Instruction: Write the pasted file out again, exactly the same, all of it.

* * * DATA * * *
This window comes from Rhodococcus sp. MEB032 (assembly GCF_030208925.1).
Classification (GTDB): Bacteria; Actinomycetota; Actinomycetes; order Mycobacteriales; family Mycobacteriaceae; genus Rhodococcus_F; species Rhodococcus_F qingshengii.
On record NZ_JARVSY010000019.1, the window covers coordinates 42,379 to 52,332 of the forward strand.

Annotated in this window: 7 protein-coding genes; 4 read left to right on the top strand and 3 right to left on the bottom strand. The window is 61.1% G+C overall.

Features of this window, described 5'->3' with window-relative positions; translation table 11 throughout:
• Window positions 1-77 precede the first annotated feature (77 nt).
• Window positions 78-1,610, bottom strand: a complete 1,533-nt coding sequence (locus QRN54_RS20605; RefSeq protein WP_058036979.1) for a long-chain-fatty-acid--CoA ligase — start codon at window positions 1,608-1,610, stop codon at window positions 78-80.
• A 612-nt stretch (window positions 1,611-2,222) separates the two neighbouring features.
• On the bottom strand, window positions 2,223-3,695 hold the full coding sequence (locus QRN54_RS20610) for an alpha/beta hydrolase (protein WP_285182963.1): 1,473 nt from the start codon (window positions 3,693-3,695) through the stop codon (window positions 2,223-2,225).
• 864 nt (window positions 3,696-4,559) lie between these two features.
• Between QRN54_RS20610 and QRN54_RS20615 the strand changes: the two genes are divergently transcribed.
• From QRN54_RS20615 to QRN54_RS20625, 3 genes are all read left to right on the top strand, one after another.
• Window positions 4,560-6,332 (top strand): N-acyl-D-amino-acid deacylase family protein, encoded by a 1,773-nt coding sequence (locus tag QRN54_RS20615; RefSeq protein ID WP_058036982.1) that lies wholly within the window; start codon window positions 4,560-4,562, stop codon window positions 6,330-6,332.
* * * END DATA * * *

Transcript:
This window comes from Rhodococcus sp. MEB032 (assembly GCF_030208925.1).
Classification (GTDB): Bacteria; Actinomycetota; Actinomycetes; order Mycobacteriales; family Mycobacteriaceae; genus Rhodococcus_F; species Rhodococcus_F qingshengii.
On record NZ_JARVSY010000019.1, the window covers coordinates 42,379 to 52,332 of the forward strand.

Annotated in this window: 7 protein-coding genes; 4 read left to right on the top strand and 3 right to left on the bottom strand. The window is 61.1% G+C overall.

Features of this window, described 5'->3' with window-relative positions; translation table 11 throughout:
• Window positions 1-77 precede the first annotated feature (77 nt).
• Window positions 78-1,610, bottom strand: a complete 1,533-nt coding sequence (locus QRN54_RS20605; RefSeq protein WP_058036979.1) for a long-chain-fatty-acid--CoA ligase — start codon at window positions 1,608-1,610, stop codon at window positions 78-80.
• A 612-nt stretch (window positions 1,611-2,222) separates the two neighbouring features.
• On the bottom strand, window positions 2,223-3,695 hold the full coding sequence (locus QRN54_RS20610) for an alpha/beta hydrolase (protein WP_285182963.1): 1,473 nt from the start codon (window positions 3,693-3,695) through the stop codon (window positions 2,223-2,225).
• 864 nt (window positions 3,696-4,559) lie between these two features.
• Between QRN54_RS20610 and QRN54_RS20615 the strand changes: the two genes are divergently transcribed.
• From QRN54_RS20615 to QRN54_RS20625, 3 genes are all read left to right on the top strand, one after another.
• Window positions 4,560-6,332 (top strand): N-acyl-D-amino-acid deacylase family protein, encoded by a 1,773-nt coding sequence (locus tag QRN54_RS20615; RefSeq protein ID WP_058036982.1) that lies wholly within the window; start codon window positions 4,560-4,562, stop codon window positions 6,330-6,332.